Lung

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Wako β-glucan test

Better detection and diagnosis of fungal infections

Beta-glucan tests are proving to be pivotal in the better detection and diagnosis of fungal infections. As a robust complimentary test for traditional testing techniques and biomarkers, it is helping…

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Research collaboration

'Cells of the future' might cure lung infections

Healing the body with cells – this is the ambitious goal of scientists at Hannover Medical School (MHH). With this in mind, Professor Dr. Nico Lachmann and Dr. Robert Zweigerdt have initiated a…

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Fight against COVID-19

AI lung scan analysis rolled out across Europe

The Belgian initiative icovid, which supports radiologists in the assessment of CT images of the lungs of COVID-19 patients, has grown into a multicentre European project, co-funded by the EU Horizon…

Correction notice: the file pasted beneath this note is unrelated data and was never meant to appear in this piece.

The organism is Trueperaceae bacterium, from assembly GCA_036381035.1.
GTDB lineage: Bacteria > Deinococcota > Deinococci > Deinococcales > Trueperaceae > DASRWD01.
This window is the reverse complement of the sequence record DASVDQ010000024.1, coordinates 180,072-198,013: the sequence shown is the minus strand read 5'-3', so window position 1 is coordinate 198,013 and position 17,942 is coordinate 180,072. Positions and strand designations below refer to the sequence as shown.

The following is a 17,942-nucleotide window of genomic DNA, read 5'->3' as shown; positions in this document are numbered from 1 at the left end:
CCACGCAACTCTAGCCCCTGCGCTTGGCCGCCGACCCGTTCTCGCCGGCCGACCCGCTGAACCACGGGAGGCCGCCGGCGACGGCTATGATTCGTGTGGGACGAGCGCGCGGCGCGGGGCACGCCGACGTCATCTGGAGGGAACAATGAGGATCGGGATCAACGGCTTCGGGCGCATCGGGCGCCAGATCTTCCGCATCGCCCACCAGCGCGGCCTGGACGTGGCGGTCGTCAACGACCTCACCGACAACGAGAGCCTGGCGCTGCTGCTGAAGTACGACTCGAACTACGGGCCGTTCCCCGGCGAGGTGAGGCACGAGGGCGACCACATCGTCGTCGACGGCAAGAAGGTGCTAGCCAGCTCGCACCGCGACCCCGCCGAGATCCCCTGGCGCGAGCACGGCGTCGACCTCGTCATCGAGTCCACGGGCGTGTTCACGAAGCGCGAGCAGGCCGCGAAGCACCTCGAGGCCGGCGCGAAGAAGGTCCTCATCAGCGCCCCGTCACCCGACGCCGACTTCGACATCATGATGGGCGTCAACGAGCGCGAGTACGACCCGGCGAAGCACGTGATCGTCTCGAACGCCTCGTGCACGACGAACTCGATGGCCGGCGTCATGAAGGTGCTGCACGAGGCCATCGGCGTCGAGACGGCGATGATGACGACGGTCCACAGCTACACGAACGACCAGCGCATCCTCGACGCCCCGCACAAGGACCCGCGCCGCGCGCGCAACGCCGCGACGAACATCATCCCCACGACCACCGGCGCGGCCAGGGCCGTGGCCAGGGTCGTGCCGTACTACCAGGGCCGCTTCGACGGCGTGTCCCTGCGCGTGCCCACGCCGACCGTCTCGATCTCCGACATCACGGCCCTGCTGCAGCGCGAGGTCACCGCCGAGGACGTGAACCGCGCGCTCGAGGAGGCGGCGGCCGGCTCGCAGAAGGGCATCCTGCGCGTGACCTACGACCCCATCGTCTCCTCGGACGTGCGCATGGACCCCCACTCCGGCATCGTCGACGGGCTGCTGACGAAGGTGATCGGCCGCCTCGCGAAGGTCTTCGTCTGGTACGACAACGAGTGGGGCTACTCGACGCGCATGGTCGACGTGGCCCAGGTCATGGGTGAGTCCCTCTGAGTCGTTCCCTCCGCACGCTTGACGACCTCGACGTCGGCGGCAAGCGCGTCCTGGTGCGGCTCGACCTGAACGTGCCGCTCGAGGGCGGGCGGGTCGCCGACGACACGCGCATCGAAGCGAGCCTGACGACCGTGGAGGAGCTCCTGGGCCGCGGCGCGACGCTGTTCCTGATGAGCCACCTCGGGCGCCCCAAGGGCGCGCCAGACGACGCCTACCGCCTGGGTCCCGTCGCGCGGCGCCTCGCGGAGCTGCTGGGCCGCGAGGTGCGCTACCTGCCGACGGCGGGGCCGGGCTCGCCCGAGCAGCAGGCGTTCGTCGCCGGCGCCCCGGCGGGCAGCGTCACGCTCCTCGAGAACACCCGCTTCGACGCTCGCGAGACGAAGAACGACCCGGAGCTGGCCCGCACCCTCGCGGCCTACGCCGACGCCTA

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Intensive care

Protecting lungs from ventilation-induced injury

An unfortunate truth about the use of mechanical ventilation to save the lives of patients in respiratory distress is that the pressure used to inflate the lungs is likely to cause further lung…

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Lasts longer, causes more damage

Covid-19 pneumonia: not your typical garden-variety pneumonia

Bacteria or viruses like influenza that cause pneumonia can spread across large regions of the lung within hours. In the modern intensive care unit, these bacteria or viruses are usually controlled…

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Dangerous immune response

New insight on severe virus attacks on the lungs